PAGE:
By Dick Martin
Enigma Cypher Machine – is an encryption device developed and used in the early – to mid-20th Century. As used in practice, the Enigma encryption was broken from 1932 by crypt analytic attacks from the Polish Cipher Bureau, which passed its info to the Allies.
Germany believed that its secret codes for radio messages were indecipherable. However, the meticulous work of code breakers based at Britain’s Bletchley Park cracked the secrets of German wartime communications, and played a crucial role in the final defeat of Germany.
Magic – was set up to combine the US government’s cryptologic capabilities in one organization dubbed the Research Bureau. Intelligence officers from the Army and Navy (and later civilian experts and technicians) were all under one roof. Although they worked on a series of codes and cyphers, their most important successes involved RED, BLUE, and PURPLE.
RED - In 1923, a US Navy Officer acquired a stolen copy of the Secret Operating Code code book used by the Japanese Navy during World War I. Photographs of the code book were given to the crypt analysis at the Research Desk and the processed code was kept in red-colored folders (to indicate its Top-Secret classification) The code was called “RED.”
BLUE – In 1930, the Japanese government created a more complex code that was code named BLUE, although RED was still being used for low-level communications. It was quickly broken by the Research Desk no later than 1932. US Military Intelligence COMINT listening stations began monitoring command-to-fleet, ship-to-ship and land-based communications using the code.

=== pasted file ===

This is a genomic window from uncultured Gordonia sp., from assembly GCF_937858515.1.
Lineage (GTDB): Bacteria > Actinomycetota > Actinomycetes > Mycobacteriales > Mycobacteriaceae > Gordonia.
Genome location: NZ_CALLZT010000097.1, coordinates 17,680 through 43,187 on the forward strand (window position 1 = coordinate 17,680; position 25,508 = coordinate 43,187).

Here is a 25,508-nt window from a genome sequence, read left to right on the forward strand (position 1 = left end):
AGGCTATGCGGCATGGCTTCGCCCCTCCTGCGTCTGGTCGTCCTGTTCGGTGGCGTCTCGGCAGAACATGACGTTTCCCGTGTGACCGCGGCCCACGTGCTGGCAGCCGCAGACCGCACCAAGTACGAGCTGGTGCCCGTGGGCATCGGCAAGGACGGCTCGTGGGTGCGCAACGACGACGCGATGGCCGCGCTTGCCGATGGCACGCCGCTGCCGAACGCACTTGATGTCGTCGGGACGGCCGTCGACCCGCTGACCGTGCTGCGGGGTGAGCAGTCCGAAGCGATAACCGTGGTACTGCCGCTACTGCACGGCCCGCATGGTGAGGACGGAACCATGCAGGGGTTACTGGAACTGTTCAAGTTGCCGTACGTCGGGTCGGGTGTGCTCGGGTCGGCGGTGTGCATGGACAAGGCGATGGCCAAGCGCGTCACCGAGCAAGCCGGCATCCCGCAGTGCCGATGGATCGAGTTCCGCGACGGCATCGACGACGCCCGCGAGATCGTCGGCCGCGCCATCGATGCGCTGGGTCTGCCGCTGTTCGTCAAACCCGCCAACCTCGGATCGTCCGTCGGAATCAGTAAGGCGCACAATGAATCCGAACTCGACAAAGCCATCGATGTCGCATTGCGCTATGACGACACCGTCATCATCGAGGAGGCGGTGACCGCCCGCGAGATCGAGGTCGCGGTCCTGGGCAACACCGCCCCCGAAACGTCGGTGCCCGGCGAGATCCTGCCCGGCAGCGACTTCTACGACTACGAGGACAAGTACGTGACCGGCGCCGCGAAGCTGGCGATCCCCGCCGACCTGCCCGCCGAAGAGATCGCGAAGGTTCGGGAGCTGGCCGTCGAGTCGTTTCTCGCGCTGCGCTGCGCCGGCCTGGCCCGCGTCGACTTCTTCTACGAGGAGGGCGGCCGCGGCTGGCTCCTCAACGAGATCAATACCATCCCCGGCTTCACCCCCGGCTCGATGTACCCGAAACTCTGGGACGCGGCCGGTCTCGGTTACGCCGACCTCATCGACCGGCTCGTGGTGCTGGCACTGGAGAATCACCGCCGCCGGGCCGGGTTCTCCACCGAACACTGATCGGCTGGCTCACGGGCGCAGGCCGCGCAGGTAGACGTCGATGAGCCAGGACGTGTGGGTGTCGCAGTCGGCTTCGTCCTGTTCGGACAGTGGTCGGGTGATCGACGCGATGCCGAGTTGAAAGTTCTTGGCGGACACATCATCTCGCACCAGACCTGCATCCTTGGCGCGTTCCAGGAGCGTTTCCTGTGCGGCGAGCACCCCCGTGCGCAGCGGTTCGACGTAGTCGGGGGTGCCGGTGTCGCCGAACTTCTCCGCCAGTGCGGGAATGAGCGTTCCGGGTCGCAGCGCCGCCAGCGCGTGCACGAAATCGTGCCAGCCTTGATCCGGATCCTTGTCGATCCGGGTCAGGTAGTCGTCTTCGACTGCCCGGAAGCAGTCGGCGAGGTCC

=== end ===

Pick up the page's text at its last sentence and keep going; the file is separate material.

PURPLE - After Japan’s ally Germany declared war in the fall of 1939, the German government began sending technical assistance to upgrade their communication and cryptography capabilities. One part was to send them modified Enigma machines to secure Japan’s high-level communications with Germany. The new code, code named PURPLE (from the color obtained by mixing red and blue), was baffling.
ULTRA – was the designation adopted by British Military Intelligence in June 1941 for wartime signals intelligence obtained by breaking high-level encrypted enemy radio and teleprinter communications at the Government Code and Cypher School at Bletchley Park.
The decisive or turning point battles were at Midway Island and Guadalcanal Island. Because we had broken the Jap code, we were waiting in ambush for them as they arrived at Midway. Later in the war, we were able to find Admiral Yamamoto and shoot down the plane he was in.
If the codes had not been as successful in breaking the Axis’s code in transmitting messages as they were, some experts think the war could have gone on for a bloody three more years.
Taken from information found on Wikipedia and John Costelo’s book “The Pacific War.”